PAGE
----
Pressure on pilots to complete missions, poor training, complacency, fatigue, and apathy are among myriad factors that play into procedural noncompliance, and in turn can have devastating consequences, attendees of the 2018 Air Charter Safety Foundation’s (ACSF) 2018 Safety Symposium were told today. However, these factors, said Bob Baron, president of The Aviation Consulting Group, can be mitigated by a proactive and predictive approach that balances safety with operations.
Baron was part of a slate of eight safety experts scheduled to guide attendees on topics ranging from decision-making to implementing an Aviation Safety Action Program to runway excursions to managing communications after an aircraft accident. More than 120 senior industry, association, and government representatives registered for this year’s two-day ACSF symposium, which also featured a half-dozen exhibits.
Kicking off the symposium, Baron relayed personal pressures he faced while a contract pilot, including operators chastising him for executing a go-around or deicing the aircraft, and being told to continue operating with a worn tire. Along with pressure from a company, he noted pressure pilots face from interaction with passengers could further lead to procedural noncompliance. Other pitfalls can come from a lack of training, high risk-takers, and even use of contract pilots that can make crew resource management more difficult, he said.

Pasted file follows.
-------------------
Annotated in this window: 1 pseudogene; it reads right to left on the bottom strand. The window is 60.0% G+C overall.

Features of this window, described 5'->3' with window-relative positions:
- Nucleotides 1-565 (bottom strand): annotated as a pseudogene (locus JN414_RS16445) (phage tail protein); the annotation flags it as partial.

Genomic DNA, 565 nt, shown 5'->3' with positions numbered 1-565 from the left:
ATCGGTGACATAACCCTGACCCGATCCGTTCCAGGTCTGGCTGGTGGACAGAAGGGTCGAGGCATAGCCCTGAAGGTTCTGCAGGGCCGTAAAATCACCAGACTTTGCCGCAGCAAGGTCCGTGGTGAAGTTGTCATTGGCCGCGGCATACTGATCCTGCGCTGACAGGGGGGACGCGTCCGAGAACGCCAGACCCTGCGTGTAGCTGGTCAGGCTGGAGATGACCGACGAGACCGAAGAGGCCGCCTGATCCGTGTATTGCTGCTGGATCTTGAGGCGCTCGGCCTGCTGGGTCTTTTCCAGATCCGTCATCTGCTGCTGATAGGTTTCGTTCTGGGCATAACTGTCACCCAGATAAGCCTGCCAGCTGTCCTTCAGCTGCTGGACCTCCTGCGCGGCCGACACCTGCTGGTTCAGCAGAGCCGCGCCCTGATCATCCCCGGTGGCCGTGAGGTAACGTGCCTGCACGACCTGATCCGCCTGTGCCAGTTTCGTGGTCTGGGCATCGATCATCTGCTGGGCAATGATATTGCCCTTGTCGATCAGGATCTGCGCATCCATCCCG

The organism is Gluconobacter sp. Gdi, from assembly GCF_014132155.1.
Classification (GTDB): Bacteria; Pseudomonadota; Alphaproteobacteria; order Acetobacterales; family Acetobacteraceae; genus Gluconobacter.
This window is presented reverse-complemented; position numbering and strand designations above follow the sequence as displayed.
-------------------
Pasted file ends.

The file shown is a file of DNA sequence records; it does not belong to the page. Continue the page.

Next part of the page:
But Baron stressed that balancing “production” with “protection,” where a strong safety culture is incorporated while still fostering strong operations, could help offset issues that might lead to noncompliance. He advised thoroughly vetting pilots, “looking for red flags,” and cautioned against “pencil whipping” or pressuring pilots to such an approach where boxes are checked without full knowledge of what was just approved. He also advised implementing a strong cockpit resource management program.
A proactive approach—through safety management systems, safety reporting, and/or efforts such as FOQA—further will ward off noncompliance, he added. These efforts won’t prevent all accidents, he acknowledged, saying, “There is no silver bullet.” However, he added the efforts would provide the necessary ammunition to help provide appropriate safeguards.